edited by John Boardman ... [et al.]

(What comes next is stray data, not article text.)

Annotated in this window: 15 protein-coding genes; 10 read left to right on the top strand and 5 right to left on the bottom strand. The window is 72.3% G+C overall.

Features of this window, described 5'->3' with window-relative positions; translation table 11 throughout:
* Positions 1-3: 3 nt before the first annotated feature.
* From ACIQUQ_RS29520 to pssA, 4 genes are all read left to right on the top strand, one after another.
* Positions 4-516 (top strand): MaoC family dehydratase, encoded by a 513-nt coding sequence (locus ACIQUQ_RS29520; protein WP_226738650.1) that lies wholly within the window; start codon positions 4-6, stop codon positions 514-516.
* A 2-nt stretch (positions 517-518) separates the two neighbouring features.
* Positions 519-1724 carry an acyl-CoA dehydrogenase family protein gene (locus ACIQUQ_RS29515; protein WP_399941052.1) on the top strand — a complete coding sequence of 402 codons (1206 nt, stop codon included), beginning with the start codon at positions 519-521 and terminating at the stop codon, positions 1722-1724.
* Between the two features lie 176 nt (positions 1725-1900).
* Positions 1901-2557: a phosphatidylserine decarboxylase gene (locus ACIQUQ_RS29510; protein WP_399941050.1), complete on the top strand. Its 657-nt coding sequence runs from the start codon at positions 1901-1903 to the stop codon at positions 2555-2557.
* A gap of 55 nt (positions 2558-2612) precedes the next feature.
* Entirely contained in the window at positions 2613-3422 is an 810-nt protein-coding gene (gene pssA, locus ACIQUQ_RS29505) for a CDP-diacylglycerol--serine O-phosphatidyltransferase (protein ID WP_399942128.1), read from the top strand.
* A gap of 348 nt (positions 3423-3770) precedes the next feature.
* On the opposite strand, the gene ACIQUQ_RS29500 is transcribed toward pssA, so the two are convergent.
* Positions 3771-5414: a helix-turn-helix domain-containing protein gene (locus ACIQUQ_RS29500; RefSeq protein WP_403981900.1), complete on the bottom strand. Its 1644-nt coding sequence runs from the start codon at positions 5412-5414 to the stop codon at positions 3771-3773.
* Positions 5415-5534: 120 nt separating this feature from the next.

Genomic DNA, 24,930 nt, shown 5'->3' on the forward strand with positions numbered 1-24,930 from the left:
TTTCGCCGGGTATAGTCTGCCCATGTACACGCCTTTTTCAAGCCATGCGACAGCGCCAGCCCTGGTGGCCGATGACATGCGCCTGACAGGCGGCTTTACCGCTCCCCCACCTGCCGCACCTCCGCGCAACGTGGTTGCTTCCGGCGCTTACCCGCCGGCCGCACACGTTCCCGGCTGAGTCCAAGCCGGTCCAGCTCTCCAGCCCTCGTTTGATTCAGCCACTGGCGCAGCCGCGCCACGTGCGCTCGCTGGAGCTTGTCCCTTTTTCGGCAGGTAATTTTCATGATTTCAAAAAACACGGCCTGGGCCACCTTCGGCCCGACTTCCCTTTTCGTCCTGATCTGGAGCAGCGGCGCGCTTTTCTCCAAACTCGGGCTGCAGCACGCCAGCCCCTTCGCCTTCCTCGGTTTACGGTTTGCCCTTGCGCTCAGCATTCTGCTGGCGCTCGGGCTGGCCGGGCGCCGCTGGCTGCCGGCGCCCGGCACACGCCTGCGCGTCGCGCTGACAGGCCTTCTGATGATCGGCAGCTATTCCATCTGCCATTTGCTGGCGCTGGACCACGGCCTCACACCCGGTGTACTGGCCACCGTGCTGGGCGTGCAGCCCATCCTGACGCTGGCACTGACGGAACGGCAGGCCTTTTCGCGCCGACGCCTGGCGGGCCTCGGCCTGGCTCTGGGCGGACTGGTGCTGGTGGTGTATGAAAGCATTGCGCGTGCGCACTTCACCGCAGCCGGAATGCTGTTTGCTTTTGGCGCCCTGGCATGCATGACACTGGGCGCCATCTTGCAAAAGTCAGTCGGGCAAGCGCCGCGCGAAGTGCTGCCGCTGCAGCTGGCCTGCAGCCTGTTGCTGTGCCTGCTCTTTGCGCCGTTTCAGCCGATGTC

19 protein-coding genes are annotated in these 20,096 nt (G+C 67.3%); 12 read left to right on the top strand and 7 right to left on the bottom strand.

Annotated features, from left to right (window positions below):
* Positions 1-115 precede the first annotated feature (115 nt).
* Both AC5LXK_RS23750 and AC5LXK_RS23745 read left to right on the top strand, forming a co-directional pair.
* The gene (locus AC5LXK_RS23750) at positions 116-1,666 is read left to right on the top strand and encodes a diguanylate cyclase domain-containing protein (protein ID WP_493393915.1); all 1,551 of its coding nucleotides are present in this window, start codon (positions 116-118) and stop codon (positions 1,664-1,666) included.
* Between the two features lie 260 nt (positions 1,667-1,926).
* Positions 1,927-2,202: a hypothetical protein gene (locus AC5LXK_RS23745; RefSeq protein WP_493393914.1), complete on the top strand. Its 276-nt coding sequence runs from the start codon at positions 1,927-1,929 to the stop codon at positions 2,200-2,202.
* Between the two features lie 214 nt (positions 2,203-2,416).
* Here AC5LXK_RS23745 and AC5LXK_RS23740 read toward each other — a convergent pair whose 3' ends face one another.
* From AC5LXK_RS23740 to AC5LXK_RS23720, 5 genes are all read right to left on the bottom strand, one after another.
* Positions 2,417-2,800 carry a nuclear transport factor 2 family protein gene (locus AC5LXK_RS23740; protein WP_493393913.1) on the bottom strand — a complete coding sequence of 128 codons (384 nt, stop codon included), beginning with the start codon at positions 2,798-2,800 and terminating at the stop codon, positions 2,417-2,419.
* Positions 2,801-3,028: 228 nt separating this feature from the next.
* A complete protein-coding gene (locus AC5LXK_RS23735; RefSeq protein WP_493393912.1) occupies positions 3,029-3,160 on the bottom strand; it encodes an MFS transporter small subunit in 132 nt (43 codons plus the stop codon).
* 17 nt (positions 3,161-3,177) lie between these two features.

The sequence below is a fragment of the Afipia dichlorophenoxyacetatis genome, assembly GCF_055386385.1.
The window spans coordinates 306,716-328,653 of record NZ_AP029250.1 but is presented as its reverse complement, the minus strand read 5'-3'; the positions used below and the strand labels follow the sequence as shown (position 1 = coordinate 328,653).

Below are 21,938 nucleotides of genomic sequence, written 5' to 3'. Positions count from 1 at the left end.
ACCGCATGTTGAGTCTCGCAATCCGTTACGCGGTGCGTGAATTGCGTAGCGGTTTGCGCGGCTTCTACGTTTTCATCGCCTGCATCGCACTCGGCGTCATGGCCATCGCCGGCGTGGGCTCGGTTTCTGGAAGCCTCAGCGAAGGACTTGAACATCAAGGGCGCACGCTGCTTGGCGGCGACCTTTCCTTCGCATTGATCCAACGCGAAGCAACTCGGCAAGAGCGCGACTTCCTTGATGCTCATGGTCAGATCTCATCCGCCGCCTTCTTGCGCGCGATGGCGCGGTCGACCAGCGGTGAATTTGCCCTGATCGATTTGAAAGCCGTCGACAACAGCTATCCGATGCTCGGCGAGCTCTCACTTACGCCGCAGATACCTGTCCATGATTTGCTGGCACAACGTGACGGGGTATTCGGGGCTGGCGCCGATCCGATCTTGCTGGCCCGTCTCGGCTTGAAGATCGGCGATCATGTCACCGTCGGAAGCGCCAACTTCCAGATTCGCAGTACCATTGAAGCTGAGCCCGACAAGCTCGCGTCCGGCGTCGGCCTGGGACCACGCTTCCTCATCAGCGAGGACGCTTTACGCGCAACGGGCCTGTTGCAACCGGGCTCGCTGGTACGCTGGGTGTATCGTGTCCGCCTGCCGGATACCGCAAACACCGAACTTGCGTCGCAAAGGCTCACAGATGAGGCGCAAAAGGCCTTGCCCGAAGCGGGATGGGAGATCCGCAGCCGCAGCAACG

Volume III of The Cambridge Ancient History was first published in 1925 in one volume. The new edition has expanded to such an extent, owing to the immense amount of new information now available, that it has had to be divided into three parts. Volume III Part 1 opens with a survey of the Balkans north of Greece in the Prehistoric period. This is the first time such a survey has been published of this area which besides its intrinsic interest is important for its influence on the cultures of the Aegean and Anatolia. The rest of the book is devoted to the tenth to the eighth centuries B. C. In Greece and the Aegean the main theme is the gradual regeneration from the Dark Age and the emergence of a society in which can be seen the beginnings of the city-state. During the same period in Western Asia and the Middle East the Kingdoms of Assyria and Babylonia rise to power, the Urartians appear, and in Palestine the kingdoms of Israel and Judah flourish. In Egypt the country's fortunes revive briefly under Shoshenq I. The final chapter in this part deals with the languages of Greece and the Balkans and with the invention and spread of alphabetic writing.